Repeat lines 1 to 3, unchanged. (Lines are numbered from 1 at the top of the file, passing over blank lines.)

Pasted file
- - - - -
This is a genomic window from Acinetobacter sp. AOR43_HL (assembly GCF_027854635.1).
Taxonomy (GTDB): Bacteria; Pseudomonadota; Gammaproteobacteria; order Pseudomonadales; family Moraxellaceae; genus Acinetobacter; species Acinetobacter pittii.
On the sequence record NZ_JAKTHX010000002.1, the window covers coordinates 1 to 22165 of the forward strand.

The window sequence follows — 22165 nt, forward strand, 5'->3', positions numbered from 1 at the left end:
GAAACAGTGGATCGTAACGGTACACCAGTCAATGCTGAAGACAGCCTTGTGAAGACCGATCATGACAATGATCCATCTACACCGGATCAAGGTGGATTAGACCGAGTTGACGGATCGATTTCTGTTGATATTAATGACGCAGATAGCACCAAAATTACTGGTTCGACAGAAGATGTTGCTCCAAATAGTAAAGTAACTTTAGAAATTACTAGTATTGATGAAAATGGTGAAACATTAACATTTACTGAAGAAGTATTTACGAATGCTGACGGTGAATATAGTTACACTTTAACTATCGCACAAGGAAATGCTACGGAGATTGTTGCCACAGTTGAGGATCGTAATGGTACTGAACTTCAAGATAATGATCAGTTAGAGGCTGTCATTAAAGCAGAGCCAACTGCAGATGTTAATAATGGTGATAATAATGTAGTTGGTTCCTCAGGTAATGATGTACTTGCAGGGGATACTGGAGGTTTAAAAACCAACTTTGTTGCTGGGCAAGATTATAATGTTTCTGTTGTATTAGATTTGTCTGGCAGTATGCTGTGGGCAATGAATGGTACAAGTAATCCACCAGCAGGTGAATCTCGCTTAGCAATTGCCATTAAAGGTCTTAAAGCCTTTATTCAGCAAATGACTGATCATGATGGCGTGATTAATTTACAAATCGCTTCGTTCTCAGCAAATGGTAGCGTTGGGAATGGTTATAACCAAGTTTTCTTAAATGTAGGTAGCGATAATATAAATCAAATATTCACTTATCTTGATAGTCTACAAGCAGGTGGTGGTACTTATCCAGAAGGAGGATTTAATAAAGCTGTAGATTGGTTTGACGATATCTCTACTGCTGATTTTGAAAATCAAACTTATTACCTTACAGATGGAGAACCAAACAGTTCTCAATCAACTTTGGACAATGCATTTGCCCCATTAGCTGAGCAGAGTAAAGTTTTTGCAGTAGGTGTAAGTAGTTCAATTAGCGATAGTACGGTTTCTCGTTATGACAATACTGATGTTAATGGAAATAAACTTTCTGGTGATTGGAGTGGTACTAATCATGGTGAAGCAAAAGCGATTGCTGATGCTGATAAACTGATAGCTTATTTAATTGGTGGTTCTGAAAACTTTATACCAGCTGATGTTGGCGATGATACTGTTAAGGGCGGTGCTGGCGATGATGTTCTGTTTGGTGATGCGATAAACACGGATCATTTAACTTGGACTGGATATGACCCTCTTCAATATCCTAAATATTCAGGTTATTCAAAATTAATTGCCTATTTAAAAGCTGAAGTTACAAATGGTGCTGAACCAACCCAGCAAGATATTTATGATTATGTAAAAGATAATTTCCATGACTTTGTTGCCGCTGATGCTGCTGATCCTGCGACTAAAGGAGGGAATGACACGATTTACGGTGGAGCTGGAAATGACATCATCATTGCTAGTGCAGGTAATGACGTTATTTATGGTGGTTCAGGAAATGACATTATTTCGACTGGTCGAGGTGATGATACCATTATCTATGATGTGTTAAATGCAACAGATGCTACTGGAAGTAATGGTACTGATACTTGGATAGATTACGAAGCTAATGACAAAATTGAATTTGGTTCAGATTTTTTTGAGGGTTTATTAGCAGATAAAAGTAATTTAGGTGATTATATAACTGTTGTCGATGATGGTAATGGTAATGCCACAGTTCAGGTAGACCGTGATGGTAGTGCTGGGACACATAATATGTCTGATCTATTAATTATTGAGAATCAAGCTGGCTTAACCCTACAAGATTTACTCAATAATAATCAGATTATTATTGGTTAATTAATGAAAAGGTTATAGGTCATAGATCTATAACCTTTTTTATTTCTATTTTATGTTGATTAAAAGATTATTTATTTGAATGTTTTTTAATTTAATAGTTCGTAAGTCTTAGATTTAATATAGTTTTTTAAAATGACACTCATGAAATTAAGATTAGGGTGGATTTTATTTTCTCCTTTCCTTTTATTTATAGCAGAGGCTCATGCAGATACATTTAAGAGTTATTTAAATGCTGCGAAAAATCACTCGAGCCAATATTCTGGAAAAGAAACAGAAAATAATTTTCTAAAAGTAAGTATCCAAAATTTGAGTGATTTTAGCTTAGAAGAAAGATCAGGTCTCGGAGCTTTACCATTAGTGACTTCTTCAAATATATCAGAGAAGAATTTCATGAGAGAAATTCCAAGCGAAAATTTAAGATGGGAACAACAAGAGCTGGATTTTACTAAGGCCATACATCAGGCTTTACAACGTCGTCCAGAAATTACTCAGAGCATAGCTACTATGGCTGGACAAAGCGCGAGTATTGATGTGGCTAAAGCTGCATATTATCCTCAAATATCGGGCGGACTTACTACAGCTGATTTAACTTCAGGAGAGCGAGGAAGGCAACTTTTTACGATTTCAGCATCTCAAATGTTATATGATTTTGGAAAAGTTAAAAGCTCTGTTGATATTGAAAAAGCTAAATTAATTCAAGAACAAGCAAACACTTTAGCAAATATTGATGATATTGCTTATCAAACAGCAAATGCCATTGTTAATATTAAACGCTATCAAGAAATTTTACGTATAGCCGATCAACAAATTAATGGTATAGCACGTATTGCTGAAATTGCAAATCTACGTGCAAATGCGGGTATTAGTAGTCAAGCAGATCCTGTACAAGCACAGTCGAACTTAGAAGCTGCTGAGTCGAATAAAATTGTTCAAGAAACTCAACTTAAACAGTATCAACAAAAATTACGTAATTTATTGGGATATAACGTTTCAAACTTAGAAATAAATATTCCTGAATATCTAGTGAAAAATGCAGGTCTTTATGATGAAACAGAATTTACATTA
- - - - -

This is a genomic window from Acinetobacter sp. AOR43_HL (assembly GCF_027854635.1).
Taxonomy (GTDB): Bacteria; Pseudomonadota; Gammaproteobacteria; order Pseudomonadales; family Moraxellaceae; genus Acinetobacter; species Acinetobacter pittii.
On the sequence record NZ_JAKTHX010000002.1, the window covers coordinates 1 to 22165 of the forward strand.